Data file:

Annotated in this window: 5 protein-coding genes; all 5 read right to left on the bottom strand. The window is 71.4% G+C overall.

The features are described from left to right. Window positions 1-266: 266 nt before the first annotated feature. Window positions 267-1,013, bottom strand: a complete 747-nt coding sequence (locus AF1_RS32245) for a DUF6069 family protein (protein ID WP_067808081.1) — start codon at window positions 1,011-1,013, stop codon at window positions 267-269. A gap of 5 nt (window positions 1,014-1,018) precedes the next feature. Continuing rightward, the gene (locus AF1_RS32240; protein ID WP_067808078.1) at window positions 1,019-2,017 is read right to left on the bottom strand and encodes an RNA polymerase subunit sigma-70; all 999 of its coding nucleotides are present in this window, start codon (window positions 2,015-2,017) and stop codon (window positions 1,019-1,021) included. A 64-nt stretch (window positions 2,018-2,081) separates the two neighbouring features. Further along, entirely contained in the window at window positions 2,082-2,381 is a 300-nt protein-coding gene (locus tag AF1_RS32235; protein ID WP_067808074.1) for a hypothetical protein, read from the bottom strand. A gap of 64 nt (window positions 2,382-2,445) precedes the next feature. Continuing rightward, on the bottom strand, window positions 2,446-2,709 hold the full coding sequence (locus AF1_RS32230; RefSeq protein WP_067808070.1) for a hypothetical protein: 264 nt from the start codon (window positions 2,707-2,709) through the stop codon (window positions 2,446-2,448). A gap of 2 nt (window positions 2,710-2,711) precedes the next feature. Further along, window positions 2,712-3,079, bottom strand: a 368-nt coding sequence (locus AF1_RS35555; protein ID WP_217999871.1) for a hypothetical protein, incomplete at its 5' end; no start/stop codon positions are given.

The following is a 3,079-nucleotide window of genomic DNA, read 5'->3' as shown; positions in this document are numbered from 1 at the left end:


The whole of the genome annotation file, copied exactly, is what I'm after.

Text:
Annotated in this window: 5 protein-coding genes; all 5 read right to left on the bottom strand. The window is 71.4% G+C overall.

The features are described from left to right. Window positions 1-266: 266 nt before the first annotated feature. Window positions 267-1,013, bottom strand: a complete 747-nt coding sequence (locus AF1_RS32245) for a DUF6069 family protein (protein ID WP_067808081.1) — start codon at window positions 1,011-1,013, stop codon at window positions 267-269. A gap of 5 nt (window positions 1,014-1,018) precedes the next feature. Continuing rightward, the gene (locus AF1_RS32240; protein ID WP_067808078.1) at window positions 1,019-2,017 is read right to left on the bottom strand and encodes an RNA polymerase subunit sigma-70; all 999 of its coding nucleotides are present in this window, start codon (window positions 2,015-2,017) and stop codon (window positions 1,019-1,021) included. A 64-nt stretch (window positions 2,018-2,081) separates the two neighbouring features. Further along, entirely contained in the window at window positions 2,082-2,381 is a 300-nt protein-coding gene (locus tag AF1_RS32235; protein ID WP_067808074.1) for a hypothetical protein, read from the bottom strand. A gap of 64 nt (window positions 2,382-2,445) precedes the next feature. Continuing rightward, on the bottom strand, window positions 2,446-2,709 hold the full coding sequence (locus AF1_RS32230; RefSeq protein WP_067808070.1) for a hypothetical protein: 264 nt from the start codon (window positions 2,707-2,709) through the stop codon (window positions 2,446-2,448). A gap of 2 nt (window positions 2,710-2,711) precedes the next feature. Further along, window positions 2,712-3,079, bottom strand: a 368-nt coding sequence (locus AF1_RS35555; protein ID WP_217999871.1) for a hypothetical protein, incomplete at its 5' end; no start/stop codon positions are given.

The following is a 3,079-nucleotide window of genomic DNA, read 5'->3' as shown; positions in this document are numbered from 1 at the left end: